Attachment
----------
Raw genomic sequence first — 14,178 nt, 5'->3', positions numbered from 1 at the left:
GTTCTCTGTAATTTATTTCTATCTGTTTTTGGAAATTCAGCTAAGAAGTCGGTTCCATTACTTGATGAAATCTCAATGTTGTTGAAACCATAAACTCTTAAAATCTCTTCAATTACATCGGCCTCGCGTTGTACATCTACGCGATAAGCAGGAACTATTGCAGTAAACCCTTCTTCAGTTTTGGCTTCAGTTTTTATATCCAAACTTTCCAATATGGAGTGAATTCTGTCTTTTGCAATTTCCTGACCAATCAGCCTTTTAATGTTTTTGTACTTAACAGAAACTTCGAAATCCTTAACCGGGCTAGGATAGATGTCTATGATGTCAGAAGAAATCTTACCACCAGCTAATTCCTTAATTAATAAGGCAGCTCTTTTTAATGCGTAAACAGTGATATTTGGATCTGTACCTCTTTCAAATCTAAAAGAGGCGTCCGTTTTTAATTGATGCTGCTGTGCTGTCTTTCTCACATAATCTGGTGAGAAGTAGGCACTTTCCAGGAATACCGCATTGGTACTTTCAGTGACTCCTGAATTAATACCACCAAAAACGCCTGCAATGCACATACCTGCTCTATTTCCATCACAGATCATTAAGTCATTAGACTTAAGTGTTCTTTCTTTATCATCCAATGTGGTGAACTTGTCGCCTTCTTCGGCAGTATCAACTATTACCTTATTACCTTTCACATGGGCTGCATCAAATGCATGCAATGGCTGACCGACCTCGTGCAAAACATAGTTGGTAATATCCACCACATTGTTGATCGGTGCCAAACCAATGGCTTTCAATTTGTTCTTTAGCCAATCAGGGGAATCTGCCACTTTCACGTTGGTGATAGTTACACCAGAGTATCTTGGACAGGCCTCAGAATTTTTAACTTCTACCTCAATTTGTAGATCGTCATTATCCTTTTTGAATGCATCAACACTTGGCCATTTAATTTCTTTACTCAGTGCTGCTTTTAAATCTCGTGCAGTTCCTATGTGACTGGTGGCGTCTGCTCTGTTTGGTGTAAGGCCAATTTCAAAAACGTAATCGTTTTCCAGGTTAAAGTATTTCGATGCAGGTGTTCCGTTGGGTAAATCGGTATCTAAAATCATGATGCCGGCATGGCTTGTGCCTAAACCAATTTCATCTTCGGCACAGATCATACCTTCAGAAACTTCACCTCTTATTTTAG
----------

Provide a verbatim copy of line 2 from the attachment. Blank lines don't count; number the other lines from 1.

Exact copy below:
GTTCTCTGTAATTTATTTCTATCTGTTTTTGGAAATTCAGCTAAGAAGTCGGTTCCATTACTTGATGAAATCTCAATGTTGTTGAAACCATAAACTCTTAAAATCTCTTCAATTACATCGGCCTCGCGTTGTACATCTACGCGATAAGCAGGAACTATTGCAGTAAACCCTTCTTCAGTTTTGGCTTCAGTTTTTATATCCAAACTTTCCAATATGGAGTGAATTCTGTCTTTTGCAATTTCCTGACCAATCAGCCTTTTAATGTTTTTGTACTTAACAGAAACTTCGAAATCCTTAACCGGGCTAGGATAGATGTCTATGATGTCAGAAGAAATCTTACCACCAGCTAATTCCTTAATTAATAAGGCAGCTCTTTTTAATGCGTAAACAGTGATATTTGGATCTGTACCTCTTTCAAATCTAAAAGAGGCGTCCGTTTTTAATTGATGCTGCTGTGCTGTCTTTCTCACATAATCTGGTGAGAAGTAGGCACTTTCCAGGAATACCGCATTGGTACTTTCAGTGACTCCTGAATTAATACCACCAAAAACGCCTGCAATGCACATACCTGCTCTATTTCCATCACAGATCATTAAGTCATTAGACTTAAGTGTTCTTTCTTTATCATCCAATGTGGTGAACTTGTCGCCTTCTTCGGCAGTATCAACTATTACCTTATTACCTTTCACATGGGCTGCATCAAATGCATGCAATGGCTGACCGACCTCGTGCAAAACATAGTTGGTAATATCCACCACATTGTTGATCGGTGCCAAACCAATGGCTTTCAATTTGTTCTTTAGCCAATCAGGGGAATCTGCCACTTTCACGTTGGTGATAGTTACACCAGAGTATCTTGGACAGGCCTCAGAATTTTTAACTTCTACCTCAATTTGTAGATCGTCATTATCCTTTTTGAATGCATCAACACTTGGCCATTTAATTTCTTTACTCAGTGCTGCTTTTAAATCTCGTGCAGTTCCTATGTGACTGGTGGCGTCTGCTCTGTTTGGTGTAAGGCCAATTTCAAAAACGTAATCGTTTTCCAGGTTAAAGTATTTCGATGCAGGTGTTCCGTTGGGTAAATCGGTATCTAAAATCATGATGCCGGCATGGCTTGTGCCTAAACCAATTTCATCTTCGGCACAGATCATACCTTCAGAAACTTCACCTCTTATTTTAG